Ben Schickel walked into the offices of a software firm in Boston, where he had worked in sales for more than a year. It wasn’t easy. He was coming back from a two-week vacation, time he had spent not on some faraway beach but indulging his passion for landscaping work.
At his desk, he looked over his leads. He knew he needed out.
He approached his boss and gave his two-week notice. Soon after that, he started a landscaping business in earnest.
“I didn’t hate it with a burning passion,” Mr. Schickel, 26, said of his white-collar days, which he left in November 2015. “I was good at my job. I did very well. But it didn’t really excite me. The question was, ‘When I die, do I want to have spent 50 years of my life sitting in an office?’ The answer was no.”
Mr. Schickel felt he needed real engagement, given that he was still grieving for his sister Elizabeth, who had died from a brain tumor at age 15 the year before. In trimming hedges and working on flower beds, mowing lawns and hauling leaves, Mr. Schickel, who has a degree in political science and history from the University of Massachusetts, Amherst, found a sense of peace.
“There are some people who are perfectly happy working in the office,” he said. “But you see that for others, the morning walk to the office felt like a boulevard of broken dreams.”
Matthew Crawford, a senior fellow at the Institute for Advanced Studies in Culture at the University of Virginia and the author of the 2015 book “The World Beyond Your Head: On Becoming an Individual in an Age of Distraction,” sees good sense at work among those who leave office jobs for something more concrete-seeming. The reason? Much white-collar work has become similar to assembly-line work, comprising a series of mindless tasks.
“The most important distinction, whether you work with your hands or in an office, is whether the job involves using your own judgment or not,” said Dr. Crawford, who fabricates parts for custom motorcycles when he is not writing or researching. “You can’t have this separation from thinking to doing.
“In the assembly line, you dumb the work down to where everyone can do it. And the logic of separating thinking from doing has seeped into a lot of white-collar work, too. To remain engaged, you have to be using your mind, and that’s certainly true when you’re diagnosing a machine like a mechanic does. Nothing is really routine.”
By all measures, Evan Lundy was a success. After earning an undergraduate degree and a law degree at the University of Mississippi, he started working at the Jackson, Miss., office of a national firm handling bankruptcy cases for large banks.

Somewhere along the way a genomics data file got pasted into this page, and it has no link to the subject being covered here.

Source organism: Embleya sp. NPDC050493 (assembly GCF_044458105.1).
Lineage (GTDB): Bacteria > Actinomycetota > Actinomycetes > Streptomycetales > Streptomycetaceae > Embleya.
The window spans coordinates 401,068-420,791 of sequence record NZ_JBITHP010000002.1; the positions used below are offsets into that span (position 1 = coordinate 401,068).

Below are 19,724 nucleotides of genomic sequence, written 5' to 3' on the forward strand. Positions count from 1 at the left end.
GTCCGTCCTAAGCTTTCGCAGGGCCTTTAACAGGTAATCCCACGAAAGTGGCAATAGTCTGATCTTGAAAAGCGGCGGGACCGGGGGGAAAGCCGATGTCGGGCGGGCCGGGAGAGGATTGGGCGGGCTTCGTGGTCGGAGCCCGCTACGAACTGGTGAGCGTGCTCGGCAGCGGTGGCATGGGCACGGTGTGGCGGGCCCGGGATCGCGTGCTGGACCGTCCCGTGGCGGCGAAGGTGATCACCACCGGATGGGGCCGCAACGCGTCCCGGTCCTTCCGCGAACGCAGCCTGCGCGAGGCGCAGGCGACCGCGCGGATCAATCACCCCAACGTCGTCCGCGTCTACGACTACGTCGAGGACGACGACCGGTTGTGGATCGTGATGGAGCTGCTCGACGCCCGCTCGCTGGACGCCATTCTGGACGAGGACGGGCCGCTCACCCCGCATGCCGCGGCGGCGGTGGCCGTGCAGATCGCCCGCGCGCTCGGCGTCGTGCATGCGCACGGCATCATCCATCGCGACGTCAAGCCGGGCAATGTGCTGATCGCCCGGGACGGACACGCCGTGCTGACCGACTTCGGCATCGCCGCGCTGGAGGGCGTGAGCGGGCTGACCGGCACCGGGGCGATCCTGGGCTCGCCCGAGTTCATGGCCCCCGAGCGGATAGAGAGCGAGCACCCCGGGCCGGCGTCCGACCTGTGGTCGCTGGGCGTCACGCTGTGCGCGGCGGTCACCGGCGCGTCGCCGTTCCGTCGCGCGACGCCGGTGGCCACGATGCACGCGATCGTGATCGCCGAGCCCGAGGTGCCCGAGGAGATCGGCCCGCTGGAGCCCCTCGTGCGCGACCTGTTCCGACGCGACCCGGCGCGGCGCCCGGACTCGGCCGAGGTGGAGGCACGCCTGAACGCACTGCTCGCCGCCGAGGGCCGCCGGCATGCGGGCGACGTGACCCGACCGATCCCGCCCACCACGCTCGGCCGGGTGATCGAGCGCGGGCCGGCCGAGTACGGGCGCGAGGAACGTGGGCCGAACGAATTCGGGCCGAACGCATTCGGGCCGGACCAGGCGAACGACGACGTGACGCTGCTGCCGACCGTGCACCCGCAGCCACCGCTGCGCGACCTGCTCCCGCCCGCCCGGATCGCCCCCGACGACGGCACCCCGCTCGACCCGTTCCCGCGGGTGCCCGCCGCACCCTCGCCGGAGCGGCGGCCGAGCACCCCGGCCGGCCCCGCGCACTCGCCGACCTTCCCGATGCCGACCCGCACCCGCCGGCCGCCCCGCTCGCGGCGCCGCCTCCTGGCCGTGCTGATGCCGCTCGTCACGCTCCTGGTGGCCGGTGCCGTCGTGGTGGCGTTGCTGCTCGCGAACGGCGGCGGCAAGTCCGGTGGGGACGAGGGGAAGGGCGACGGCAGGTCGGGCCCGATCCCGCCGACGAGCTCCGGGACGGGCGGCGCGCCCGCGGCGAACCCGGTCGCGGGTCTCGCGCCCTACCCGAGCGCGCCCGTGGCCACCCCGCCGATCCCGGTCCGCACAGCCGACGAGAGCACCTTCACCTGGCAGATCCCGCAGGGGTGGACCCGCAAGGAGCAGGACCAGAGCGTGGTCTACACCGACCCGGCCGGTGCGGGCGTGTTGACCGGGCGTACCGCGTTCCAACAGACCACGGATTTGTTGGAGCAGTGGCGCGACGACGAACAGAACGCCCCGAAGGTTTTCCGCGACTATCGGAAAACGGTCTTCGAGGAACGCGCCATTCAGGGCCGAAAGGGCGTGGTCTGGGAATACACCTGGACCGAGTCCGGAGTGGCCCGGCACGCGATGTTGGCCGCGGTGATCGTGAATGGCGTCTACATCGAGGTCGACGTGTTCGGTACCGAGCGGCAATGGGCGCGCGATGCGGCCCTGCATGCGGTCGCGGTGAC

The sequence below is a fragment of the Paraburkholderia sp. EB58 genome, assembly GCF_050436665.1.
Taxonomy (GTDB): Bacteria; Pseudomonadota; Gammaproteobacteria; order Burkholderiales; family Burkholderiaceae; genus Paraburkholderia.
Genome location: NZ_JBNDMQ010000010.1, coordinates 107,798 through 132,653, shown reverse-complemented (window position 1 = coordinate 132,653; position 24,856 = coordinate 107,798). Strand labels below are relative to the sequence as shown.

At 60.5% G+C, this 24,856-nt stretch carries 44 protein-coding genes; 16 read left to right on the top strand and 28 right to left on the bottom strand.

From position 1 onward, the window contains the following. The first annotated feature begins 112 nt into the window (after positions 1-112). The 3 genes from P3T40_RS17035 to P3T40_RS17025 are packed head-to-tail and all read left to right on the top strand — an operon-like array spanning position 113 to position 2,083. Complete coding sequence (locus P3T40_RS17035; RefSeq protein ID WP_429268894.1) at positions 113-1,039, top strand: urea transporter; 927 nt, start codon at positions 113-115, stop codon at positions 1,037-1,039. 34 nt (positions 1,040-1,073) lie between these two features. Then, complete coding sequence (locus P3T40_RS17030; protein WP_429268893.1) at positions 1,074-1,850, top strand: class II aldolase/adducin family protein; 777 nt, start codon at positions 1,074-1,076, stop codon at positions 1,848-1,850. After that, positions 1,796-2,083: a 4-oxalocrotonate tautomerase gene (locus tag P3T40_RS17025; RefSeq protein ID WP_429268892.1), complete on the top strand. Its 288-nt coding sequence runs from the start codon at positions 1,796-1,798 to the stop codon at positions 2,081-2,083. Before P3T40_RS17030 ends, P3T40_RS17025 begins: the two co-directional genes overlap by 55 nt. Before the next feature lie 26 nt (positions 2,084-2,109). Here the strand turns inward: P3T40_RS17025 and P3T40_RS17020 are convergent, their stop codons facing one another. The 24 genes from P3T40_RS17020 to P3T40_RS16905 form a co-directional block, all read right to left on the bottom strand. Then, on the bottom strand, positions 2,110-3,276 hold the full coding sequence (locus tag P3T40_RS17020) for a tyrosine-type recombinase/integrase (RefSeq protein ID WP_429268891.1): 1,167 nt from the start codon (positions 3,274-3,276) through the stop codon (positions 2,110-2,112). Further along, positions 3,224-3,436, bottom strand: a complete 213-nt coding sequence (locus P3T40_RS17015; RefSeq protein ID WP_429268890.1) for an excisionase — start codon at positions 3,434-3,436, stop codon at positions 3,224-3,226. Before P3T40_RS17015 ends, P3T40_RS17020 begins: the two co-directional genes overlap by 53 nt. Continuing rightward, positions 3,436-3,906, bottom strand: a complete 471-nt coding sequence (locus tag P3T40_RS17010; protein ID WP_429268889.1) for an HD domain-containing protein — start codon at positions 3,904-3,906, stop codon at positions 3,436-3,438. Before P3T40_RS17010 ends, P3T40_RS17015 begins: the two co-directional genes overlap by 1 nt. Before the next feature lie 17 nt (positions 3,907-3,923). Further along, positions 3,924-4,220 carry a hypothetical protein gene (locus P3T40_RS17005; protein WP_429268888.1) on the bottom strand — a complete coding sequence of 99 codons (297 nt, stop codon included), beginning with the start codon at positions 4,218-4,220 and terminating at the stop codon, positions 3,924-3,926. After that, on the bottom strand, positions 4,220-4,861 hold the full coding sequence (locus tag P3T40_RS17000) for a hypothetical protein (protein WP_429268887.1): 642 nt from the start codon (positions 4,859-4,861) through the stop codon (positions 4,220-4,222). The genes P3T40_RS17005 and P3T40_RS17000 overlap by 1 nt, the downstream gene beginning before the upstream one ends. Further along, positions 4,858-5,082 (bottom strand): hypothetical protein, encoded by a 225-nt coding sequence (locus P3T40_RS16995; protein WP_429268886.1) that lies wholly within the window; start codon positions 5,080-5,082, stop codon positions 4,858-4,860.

The hours were long. Worried about deadlines, he said he rarely slept through the night.
“The repetitive practice of anything in the extreme leads to dissatisfaction,” Mr. Lundy said. “I think that is the killer for someone who is career minded — doing the same thing over and over, without hope of moving up to something bigger.”
In his dwindling spare time, he built things; for instance, a toy chest. Almost immediately after he posted a photo of it on Instagram, he sold it. He found himself spending more time making furniture and selling it on Etsy or around Jackson.
Mr. Lundy, 33, who had a wife and two children to support, believed he didn’t have the luxury to turn his hobby into something more until he ran into a childhood friend who built furniture and made custom curtain rods. After learning of Mr. Lundy’s passion and his longing to escape the office, the friend offered a solution: If Mr. Lundy could install drapery 50 percent of the time, he could earn enough money to devote the other half to building furniture.
Mr. Lundy made the break this past May. While his close friends and especially his wife understood, many at the law firm did not.
“I hang drapes,” Mr. Lundy said. “I make service calls. I go back and I build furniture. In high school, I would have never said that was what I would want to do, down the road. But as you mature, your priorities change.”
In the late 1990s, Kevin Tyschper heard the call of the “new economy.” He held positions in areas like “network planning” and “inventory management” at a series of corporations.
In 2007, Mr. Tyschper started going to culinary school in the evenings. This meant driving an hour from his home in suburban Naperville, Ill., to Chicago three nights a week for a year. The class lasted from 6 until midnight.